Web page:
RALEIGH – You would think reasonable people could find compromise, especially on a fine, warm winter day, in a city named for a gracious nobleman, a place gracious and noble in its own right.
But questions of personal choice – once just that, personal – have flared into an angry showdown between two sides, each of which is certain it is right. That’s never good, or reasonable.
The cause is HB2, an ironically bland name for an explosive piece of state legislation that has ripped North Carolina into bitter camps, united only in vitriol. The bill was passed last year by a Republican-controlled legislature and signed into law by a Republican governor (who proceeded to lose his bid for re-election). It prohibits municipalities in the Tar Heel state from passing laws that let people make use of whatever bathroom or locker room they choose. Gay rights groups see the state law as an attempt to dilute legal protection for gay and transgender citizens.
HB2 overrode laws in cities like Durham (home of Duke University), Chapel Hill (University of North Carolina) Raleigh (North Carolina State), and Charlotte (UNC Charlotte) which had enacted statutes to grant anyone access to any bathroom, based on the gender a person thinks he, or she, is.
It’s significant that all those towns host college campuses, which tend to be more liberal than the general population of the North Carolina. Large swaths of this state are rural, religious, and socially conservative.
“The vast majority of people in North Carolina don’t believe that women and girls should have to share restrooms and locker rooms with people who clearly are men,” says Phil Berger, the president of the state senate, and who supports HB2.
The response to HB2 has been dramatic, and hugely damaging. Gay rights organizations, led by the New York-based Human Rights Campaign, have organized boycotts and sanctions, backed by two organizations that control North Carolina’s unofficial religion: basketball.
The National Basketball Association removed this year’s all-star game from Charlotte, sending it to New Orleans instead. The NCAA, which governs college sports, warned that no tournaments will be held in North Carolina for at least four years unless the bill is repealed (The HRC, NBA and NCAA declined requests for interviews to discuss HB2).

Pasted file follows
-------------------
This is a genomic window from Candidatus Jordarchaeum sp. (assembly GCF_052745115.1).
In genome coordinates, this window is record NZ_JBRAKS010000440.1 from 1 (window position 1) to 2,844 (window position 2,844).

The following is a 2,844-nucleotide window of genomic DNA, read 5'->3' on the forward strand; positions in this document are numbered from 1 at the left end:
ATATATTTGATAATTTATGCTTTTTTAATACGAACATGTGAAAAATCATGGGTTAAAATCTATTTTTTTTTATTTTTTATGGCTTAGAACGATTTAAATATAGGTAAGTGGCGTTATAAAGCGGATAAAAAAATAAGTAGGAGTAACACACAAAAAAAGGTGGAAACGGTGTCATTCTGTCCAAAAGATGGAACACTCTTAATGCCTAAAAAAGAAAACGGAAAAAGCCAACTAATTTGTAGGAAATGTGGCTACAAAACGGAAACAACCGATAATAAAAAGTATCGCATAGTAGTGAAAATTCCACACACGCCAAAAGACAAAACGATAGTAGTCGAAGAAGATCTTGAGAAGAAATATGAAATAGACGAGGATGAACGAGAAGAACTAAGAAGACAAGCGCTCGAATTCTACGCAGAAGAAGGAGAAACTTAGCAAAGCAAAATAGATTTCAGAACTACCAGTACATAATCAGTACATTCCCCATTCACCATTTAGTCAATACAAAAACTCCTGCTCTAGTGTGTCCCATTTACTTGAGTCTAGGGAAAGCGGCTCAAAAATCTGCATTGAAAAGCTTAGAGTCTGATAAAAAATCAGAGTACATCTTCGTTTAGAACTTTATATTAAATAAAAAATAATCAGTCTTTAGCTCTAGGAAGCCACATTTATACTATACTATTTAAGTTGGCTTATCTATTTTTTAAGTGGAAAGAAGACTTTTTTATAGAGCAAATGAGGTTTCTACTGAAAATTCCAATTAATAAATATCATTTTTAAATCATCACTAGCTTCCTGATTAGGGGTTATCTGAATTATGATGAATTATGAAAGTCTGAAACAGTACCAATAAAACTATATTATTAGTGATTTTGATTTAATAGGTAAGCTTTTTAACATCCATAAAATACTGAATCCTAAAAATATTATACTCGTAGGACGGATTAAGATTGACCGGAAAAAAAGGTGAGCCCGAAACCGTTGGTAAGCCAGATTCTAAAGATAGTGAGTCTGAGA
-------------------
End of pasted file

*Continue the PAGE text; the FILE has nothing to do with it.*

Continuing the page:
Everyone agrees North Carolina has lost millions of dollars in business since the boycott began last year. The loss of NCAA tournaments for four years could push that figure much higher. In addition, entertainers including Bruce Springsteen, Jimmy Buffett and Ringo Starr have said they will not perform in the state as long as HB2 remains in force.
“I don’t think anyone could fathom the kind of reaction we have received,” says state senator Berger. “The point of view of people who don’t want girls and women to share bathrooms with men has been deformed into discrimination against transgender people. That’s not what this is.”
The head of the state GOP agrees. “Our girls and our women are not for sale,” says Dallas Woodhouse, the Republicans’ blunt-talking executive director. “Yes, we are paying a price for our principles. But the safety of our citizens has got to take precedent over financial considerations.”
As to why the NBA and NCAA got so openly allied with the anti-HB2 movement, Berger thinks he knows. “It’s all about money,” he says. "They’re afraid of losing sponsorships if the HRC declares a boycott.”
Besides, he says, both sporting bodies are hypocrites. “I don’t see the NCAA mandating that men’s and women’s locker rooms be merged. Or the NBA opening up the players’ facilities to anyone who feels male on a given day.”
So, to recap, HB2, a state bill that was enacted in response to municipal legislation that some feared would displace traditional values, is now the cause of boycotts and allegations that it endorses hate. It wasn’t what either side in this confrontration intended.
Lots of things don’t end up as they started out.
The explorer Sir Walter Raleigh, for whom this delightful city is named, is remembered in legend for having spread his costly cape across a pool of muddy water so that his patron, Queen Elizabeth, could avoid soiling her shoes.
Sir Walter’s good fortune ended with Elizabeth’s reign. Her successor, James I, had Raleigh’s head lopped off.
Let’s hope both sides in this dispute can keep theirs, and stay out of the mud.
John Moody is Executive Vice President, Executive Editor for Fox News. A former Vatican correspondent and Rome bureau chief for Time magazine, he is the author of four books, including "Pope John Paul II : Biography."